In the flow chart of FIG. 4, the control proceeds to step S23, when the leak diagnosis is carried out at step S21, and when it is determined that the leak diagnosis has completed at step S22.

At step S23, the amount of adsorbed fuel vapor in canister 7 is estimated.

As a method of estimating the amount of adsorbed fuel vapor, various known methods may be used.

Specifically, a method of estimating an amount of adsorbed fuel vapor from a time integration value of a difference between temperatures at a peripheral portion and inside the canister as disclosed in Japanese Unexamined Patent Publication No. 06-093932, a method of estimating an amount of adsorbed fuel vapor based on an electric energy supplied to a heater embedded in a canister and based on an average temperature in the canister as disclosed in Japanese Unexamined Patent Publication No. 06-147035, a method of estimating an amount of adsorbed fuel vapor from a fuel concentration in purged air from a canister as disclosed in Japanese Unexamined Patent Publication No. 2004-162685, and the like can be employed.

In the present embodiment, by using a displacement sensor 27 for detecting a displacement of the adsorbent of canister 7 due to cubical expansion, the amount of adsorbed fuel vapor in canister 7 is estimated.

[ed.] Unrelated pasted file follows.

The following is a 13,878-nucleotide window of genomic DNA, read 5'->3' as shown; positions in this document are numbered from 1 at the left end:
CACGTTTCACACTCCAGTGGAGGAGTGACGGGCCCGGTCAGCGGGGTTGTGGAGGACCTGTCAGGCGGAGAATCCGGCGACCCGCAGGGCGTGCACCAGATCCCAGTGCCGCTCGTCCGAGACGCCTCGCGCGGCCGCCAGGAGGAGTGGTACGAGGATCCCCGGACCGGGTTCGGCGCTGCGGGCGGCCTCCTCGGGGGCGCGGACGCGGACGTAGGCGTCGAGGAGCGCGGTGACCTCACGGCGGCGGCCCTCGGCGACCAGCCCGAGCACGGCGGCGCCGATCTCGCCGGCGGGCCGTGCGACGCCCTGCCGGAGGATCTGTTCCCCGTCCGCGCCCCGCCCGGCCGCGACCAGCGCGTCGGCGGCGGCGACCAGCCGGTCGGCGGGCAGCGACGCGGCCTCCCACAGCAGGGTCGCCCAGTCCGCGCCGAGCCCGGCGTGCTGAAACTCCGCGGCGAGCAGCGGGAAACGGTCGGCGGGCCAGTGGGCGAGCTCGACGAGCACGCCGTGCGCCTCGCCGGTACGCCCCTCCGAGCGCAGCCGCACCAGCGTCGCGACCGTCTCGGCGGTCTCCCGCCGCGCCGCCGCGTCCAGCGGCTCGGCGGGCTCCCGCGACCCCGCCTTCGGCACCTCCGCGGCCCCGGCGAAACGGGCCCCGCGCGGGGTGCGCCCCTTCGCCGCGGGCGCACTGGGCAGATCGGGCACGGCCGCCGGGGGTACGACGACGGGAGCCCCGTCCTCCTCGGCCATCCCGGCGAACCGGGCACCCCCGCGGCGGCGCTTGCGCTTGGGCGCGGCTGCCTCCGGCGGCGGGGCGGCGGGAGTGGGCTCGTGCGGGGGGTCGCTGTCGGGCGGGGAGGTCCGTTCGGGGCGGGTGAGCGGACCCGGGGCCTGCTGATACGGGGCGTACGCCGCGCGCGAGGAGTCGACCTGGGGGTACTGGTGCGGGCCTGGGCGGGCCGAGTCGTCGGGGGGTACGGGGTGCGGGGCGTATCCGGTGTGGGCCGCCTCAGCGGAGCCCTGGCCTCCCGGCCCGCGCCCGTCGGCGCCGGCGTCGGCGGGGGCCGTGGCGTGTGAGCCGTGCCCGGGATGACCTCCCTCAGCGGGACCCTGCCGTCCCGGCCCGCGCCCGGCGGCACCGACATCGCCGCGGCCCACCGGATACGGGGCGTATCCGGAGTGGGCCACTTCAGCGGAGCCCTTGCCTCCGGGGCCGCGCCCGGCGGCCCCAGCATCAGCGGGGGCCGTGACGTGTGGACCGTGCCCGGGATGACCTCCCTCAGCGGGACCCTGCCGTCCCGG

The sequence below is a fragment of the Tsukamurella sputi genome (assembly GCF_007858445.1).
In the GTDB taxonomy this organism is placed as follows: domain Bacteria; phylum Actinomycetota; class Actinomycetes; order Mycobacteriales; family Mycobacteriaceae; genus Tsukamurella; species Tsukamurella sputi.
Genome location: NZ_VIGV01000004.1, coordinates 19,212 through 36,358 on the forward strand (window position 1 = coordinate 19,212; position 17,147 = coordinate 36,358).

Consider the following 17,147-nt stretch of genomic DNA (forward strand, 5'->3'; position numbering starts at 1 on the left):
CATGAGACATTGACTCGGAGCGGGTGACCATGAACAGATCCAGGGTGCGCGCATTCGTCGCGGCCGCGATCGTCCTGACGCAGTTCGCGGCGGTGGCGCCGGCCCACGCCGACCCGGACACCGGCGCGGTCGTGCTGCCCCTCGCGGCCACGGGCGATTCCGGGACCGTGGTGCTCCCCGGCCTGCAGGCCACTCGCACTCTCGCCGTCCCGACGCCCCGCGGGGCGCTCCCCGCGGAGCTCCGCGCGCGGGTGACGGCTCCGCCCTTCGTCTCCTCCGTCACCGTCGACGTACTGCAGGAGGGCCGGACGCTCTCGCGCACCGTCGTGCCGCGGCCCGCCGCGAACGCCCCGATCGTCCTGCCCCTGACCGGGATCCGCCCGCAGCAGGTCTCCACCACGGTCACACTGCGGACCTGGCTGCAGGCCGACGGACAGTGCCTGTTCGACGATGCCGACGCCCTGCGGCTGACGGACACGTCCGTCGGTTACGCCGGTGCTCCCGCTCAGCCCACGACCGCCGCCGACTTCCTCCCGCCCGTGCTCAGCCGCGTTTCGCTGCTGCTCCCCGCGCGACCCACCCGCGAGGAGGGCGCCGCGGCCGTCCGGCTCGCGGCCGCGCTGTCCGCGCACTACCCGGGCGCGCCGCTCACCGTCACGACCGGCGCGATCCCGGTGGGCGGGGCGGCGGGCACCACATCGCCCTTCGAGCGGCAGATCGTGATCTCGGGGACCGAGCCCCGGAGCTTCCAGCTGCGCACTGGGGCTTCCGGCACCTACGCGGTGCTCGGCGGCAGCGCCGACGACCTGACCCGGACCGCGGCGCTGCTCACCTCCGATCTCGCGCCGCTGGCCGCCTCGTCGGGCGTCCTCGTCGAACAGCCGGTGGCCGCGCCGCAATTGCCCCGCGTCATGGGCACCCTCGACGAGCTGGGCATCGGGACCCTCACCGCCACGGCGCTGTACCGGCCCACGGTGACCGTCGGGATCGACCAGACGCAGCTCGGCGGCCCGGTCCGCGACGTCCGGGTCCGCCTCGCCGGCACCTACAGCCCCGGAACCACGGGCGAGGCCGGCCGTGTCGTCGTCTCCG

At the next step S24, whether or not the amount of adsorbed fuel vapor in canister 7 estimated at step S23 is greater than a predetermined amount is determined.

If the amount of adsorbed fuel vapor exceeds the predetermined amount, an amount of fuel vapor which is to be adsorbed by canister 7 can be small. In this case, if air pump 13 is rotated reversely to draw out the air from the diagnostic space, there is a possibility that the fuel vapor included in the diagnostic space does not adsorb to canister 7 and is discharged as it is into the atmosphere.

Therefore, if it is determined that the amount of adsorbed fuel vapor in canister 7 exceeds the predetermined amount at step S24, steps 25 through 27 are bypassed so as to finish the present routine to thereby prohibit the pressure-reducing processing executed by driving air pump 13 to rotate in reverse direction.

On the other hand, if it is determined that the amount of adsorbing of fuel vapor to canister 7 is equal to or smaller than the predetermined amount, the control proceeds to step S25 where switching valve 14 is switched to the state in which air pump 13 is connected to fresh air introducing port 9 and air pump 13 is driven in the direction reverse to that in the diagnosis.

If air pump 13 is reversely rotated, the air in the diagnostic space is forcibly drawn through canister 7 to quickly reduce the pressure prevailing in the diagnostic space which has been increased due to pressurization for the diagnosis.

Moreover, because the pressure reducing processing is carried out after confirming that the amount of adsorbing of fuel vapor to canister 7 is sufficiently small, it is possible to avoid undesired discharge of the fuel vapor into the atmosphere as the air is drawn by the suction of air pump 13.

At step S26, determination as to whether or not the pressure P detected by the pressure sensor 26 has reduced to a pressure equal to or lower than the set value P1 is executed while continuously drawing the air by the suction of air pump 13 driven in the reverse rotation until the pressure P reduces to the value equal to or lower than the set value P1.